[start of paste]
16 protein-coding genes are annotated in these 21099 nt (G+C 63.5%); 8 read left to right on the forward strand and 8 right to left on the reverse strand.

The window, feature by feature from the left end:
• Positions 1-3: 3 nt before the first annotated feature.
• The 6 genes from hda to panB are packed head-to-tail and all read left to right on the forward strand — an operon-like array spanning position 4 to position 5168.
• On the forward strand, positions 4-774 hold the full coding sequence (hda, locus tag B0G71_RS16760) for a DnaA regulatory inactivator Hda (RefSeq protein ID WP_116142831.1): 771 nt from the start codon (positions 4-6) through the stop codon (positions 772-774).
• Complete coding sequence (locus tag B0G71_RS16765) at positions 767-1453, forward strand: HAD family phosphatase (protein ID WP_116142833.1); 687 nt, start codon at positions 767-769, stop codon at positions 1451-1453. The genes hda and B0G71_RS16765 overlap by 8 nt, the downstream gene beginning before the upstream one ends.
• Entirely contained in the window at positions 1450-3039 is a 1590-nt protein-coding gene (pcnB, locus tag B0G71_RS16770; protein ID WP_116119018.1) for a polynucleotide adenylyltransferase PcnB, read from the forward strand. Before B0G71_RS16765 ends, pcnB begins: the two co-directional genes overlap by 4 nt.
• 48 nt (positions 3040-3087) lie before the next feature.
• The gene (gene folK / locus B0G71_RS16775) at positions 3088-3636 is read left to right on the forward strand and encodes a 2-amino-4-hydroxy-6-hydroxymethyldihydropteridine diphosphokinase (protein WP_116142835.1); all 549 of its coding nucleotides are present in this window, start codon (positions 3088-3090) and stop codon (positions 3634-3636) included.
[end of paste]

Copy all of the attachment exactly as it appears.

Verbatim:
16 protein-coding genes are annotated in these 21099 nt (G+C 63.5%); 8 read left to right on the forward strand and 8 right to left on the reverse strand.

The window, feature by feature from the left end:
• Positions 1-3: 3 nt before the first annotated feature.
• The 6 genes from hda to panB are packed head-to-tail and all read left to right on the forward strand — an operon-like array spanning position 4 to position 5168.
• On the forward strand, positions 4-774 hold the full coding sequence (hda, locus tag B0G71_RS16760) for a DnaA regulatory inactivator Hda (RefSeq protein ID WP_116142831.1): 771 nt from the start codon (positions 4-6) through the stop codon (positions 772-774).
• Complete coding sequence (locus tag B0G71_RS16765) at positions 767-1453, forward strand: HAD family phosphatase (protein ID WP_116142833.1); 687 nt, start codon at positions 767-769, stop codon at positions 1451-1453. The genes hda and B0G71_RS16765 overlap by 8 nt, the downstream gene beginning before the upstream one ends.
• Entirely contained in the window at positions 1450-3039 is a 1590-nt protein-coding gene (pcnB, locus tag B0G71_RS16770; protein ID WP_116119018.1) for a polynucleotide adenylyltransferase PcnB, read from the forward strand. Before B0G71_RS16765 ends, pcnB begins: the two co-directional genes overlap by 4 nt.
• 48 nt (positions 3040-3087) lie before the next feature.
• The gene (gene folK / locus B0G71_RS16775) at positions 3088-3636 is read left to right on the forward strand and encodes a 2-amino-4-hydroxy-6-hydroxymethyldihydropteridine diphosphokinase (protein WP_116142835.1); all 549 of its coding nucleotides are present in this window, start codon (positions 3088-3090) and stop codon (positions 3634-3636) included.